Using Moodle as an intranet

There are literally dozens of open source content management systems available to download, plus many commercial ones, not to mention Microsoft Sharepoint, so why would anyone consider using a VLE as an intranet tool.

Well in short, we did.

Moodle has some great interactive tools (activities) and some unique ways of displaying information (resources). And we felt that these tools could be used effectively in an intranet environment.

Setting up a Moodle intranet is relatively easy. Each department or area is assigned a course. Inside this course is a bank of resources and information such as web pages, surveys, image galleries and so forth. The use of roles allowed us to assign editing rights to different parts of the intranet and also to key elements within areas using role overrides.

To begin with, each course (department area) is given a header in the first label and some introductory text such as a meet the team page or services we offer. We then trained a key member of each department in the creation of Moodle content.

We showed them how to create web pages, link to files and websites and generate questionnaires and surveys.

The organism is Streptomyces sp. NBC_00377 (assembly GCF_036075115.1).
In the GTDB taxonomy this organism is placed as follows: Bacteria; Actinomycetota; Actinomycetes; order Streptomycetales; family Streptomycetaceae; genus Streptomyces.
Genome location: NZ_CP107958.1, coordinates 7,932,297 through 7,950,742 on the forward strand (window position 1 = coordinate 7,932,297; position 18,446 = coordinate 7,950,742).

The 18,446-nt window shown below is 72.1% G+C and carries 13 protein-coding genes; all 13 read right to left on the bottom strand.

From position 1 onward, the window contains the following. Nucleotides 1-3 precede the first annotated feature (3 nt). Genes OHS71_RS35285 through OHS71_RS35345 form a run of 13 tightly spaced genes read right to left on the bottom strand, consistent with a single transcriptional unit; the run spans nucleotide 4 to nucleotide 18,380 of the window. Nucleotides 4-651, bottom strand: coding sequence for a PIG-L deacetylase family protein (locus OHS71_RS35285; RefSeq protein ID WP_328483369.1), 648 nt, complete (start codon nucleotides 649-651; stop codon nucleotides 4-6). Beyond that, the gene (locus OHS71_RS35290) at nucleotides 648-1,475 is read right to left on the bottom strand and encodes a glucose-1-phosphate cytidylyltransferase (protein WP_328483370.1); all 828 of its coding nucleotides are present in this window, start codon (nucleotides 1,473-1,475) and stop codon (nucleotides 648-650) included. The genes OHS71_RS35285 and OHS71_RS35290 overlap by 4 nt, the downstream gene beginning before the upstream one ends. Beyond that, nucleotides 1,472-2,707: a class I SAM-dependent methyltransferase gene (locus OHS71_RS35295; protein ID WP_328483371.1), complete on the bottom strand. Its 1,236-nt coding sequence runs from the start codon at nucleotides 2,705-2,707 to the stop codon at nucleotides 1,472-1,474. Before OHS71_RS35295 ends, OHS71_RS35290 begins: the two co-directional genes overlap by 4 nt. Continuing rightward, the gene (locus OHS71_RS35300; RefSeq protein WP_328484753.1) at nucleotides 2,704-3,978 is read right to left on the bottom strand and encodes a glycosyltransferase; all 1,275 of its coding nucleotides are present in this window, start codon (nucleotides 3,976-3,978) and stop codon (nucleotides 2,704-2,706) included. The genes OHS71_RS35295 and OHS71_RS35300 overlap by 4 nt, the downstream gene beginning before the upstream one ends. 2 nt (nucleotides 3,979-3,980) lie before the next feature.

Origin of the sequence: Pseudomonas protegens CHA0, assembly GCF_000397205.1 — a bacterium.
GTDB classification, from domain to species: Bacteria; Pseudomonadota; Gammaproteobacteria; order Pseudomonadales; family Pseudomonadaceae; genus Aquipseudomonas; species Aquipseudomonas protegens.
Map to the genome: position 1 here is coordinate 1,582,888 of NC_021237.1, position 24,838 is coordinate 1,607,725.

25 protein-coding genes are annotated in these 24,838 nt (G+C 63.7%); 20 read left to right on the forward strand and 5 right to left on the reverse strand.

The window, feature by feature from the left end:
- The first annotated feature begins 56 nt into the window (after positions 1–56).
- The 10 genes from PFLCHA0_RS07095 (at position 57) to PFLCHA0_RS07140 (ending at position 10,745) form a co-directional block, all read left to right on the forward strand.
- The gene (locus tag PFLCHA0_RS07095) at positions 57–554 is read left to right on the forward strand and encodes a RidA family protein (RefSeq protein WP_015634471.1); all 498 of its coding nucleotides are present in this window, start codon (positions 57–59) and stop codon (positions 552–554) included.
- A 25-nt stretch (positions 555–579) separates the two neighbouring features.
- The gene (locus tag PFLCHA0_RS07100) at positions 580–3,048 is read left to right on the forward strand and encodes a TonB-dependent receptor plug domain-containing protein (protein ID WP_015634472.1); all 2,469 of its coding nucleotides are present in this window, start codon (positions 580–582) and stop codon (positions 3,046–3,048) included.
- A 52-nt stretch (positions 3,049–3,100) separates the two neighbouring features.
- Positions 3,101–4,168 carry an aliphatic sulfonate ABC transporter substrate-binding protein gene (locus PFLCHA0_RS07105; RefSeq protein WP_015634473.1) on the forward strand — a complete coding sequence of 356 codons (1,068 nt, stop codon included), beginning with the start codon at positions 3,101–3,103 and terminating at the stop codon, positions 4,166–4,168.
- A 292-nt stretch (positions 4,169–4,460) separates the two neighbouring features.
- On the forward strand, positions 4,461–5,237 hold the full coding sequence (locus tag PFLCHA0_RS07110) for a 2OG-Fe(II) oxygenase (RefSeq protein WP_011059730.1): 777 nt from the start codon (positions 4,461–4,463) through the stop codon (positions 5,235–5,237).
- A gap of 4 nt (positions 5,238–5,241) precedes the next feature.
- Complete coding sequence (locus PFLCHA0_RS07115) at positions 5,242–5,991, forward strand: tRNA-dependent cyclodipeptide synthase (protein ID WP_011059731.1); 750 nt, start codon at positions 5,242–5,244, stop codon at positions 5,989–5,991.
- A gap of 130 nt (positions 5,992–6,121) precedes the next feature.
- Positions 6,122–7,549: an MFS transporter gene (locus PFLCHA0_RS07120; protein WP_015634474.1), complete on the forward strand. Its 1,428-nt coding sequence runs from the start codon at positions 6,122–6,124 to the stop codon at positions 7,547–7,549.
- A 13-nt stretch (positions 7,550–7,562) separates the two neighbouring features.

The rest is then up to them.

Over time, the course areas grow and soon enough hyperlinks are created from resources to others course areas and ultimately we are left with a web based intranet system that links with other pages and departments.

What about user access?

The system can be accessed externally so staff can work from home and any staff members that can edit intranet pages now have the skills to edit actual Moodle courses and vice-versa.

Meta courses are used to link the areas together, all staff get access to view each course but editing rights are assigned manually.

What about files?

Having files scattered across many courses would make it very difficult for users to find. Polices, procedures, calendars etc.. required a central repository. For this we used the database activity. All site wide files are placed in here and users can search it directly. RSS feeds provide a way to inform staff of new additions and we can even see when files were uploaded and edited and by whom.

How is it been used?

Staff are using forums to generate discussions, we have a global message board and a "for sale board" forum as well as individual forums in departmental areas.

Staff use the questionnaire module to get feedback from users or to evaluate training sessions or answer questions. The choice activity is used to get a global response to key questions and web pages are used to display static text.

We use photo galleries to display images from events and the face-to-face activity to book staff development training sessions.